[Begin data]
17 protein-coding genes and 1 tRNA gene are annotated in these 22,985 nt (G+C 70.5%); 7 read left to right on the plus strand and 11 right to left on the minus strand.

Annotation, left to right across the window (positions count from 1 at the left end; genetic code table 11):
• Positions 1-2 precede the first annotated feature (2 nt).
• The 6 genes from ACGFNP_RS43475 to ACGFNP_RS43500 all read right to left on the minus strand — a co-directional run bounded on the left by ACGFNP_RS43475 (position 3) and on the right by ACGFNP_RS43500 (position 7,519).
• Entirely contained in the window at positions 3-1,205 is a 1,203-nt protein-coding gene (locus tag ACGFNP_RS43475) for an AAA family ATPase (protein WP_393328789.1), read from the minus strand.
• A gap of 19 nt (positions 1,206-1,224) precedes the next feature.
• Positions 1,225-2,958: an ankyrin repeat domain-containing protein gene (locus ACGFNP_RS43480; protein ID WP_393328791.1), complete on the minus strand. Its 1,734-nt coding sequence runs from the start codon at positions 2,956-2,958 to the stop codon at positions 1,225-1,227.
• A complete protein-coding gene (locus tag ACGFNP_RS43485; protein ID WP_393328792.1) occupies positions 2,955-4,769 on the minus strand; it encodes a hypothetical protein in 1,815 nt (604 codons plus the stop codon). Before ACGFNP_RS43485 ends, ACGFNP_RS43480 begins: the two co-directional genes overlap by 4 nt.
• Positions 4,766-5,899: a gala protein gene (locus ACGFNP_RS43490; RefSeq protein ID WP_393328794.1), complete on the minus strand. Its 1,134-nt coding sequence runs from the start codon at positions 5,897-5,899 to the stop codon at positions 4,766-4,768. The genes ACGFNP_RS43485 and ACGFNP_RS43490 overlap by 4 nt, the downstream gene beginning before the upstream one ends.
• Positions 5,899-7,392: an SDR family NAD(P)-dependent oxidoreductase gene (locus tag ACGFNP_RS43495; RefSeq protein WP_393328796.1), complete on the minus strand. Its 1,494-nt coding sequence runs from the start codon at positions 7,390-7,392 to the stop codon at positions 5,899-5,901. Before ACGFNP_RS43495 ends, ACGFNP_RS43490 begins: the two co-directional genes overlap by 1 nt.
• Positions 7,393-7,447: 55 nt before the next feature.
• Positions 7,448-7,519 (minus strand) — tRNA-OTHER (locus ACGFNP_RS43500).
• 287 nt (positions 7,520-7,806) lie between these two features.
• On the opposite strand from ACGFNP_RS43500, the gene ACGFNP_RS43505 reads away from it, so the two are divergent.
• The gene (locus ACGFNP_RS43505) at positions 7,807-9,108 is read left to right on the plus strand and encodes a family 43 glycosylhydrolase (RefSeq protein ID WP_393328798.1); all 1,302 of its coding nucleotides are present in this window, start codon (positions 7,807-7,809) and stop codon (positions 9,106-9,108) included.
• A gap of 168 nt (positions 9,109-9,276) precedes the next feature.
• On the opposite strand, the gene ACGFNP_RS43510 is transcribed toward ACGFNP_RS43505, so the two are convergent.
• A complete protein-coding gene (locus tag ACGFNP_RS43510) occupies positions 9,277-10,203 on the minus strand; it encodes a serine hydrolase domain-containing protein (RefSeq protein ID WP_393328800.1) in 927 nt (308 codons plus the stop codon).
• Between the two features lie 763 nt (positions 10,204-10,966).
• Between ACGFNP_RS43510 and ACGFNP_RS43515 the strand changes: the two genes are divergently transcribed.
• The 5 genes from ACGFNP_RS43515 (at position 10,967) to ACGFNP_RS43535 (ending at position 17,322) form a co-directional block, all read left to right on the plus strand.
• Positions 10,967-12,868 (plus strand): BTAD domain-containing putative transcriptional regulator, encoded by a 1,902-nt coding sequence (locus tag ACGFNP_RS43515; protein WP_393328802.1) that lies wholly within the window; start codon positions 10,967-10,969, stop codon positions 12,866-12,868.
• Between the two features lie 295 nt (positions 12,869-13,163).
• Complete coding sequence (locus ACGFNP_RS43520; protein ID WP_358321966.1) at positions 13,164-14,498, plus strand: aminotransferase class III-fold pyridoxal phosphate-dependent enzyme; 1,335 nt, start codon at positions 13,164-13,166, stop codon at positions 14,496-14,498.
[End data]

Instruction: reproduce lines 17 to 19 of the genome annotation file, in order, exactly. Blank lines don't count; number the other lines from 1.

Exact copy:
• On the opposite strand, the gene ACGFNP_RS43510 is transcribed toward ACGFNP_RS43505, so the two are convergent.
• A complete protein-coding gene (locus tag ACGFNP_RS43510) occupies positions 9,277-10,203 on the minus strand; it encodes a serine hydrolase domain-containing protein (RefSeq protein ID WP_393328800.1) in 927 nt (308 codons plus the stop codon).
• Between the two features lie 763 nt (positions 10,204-10,966).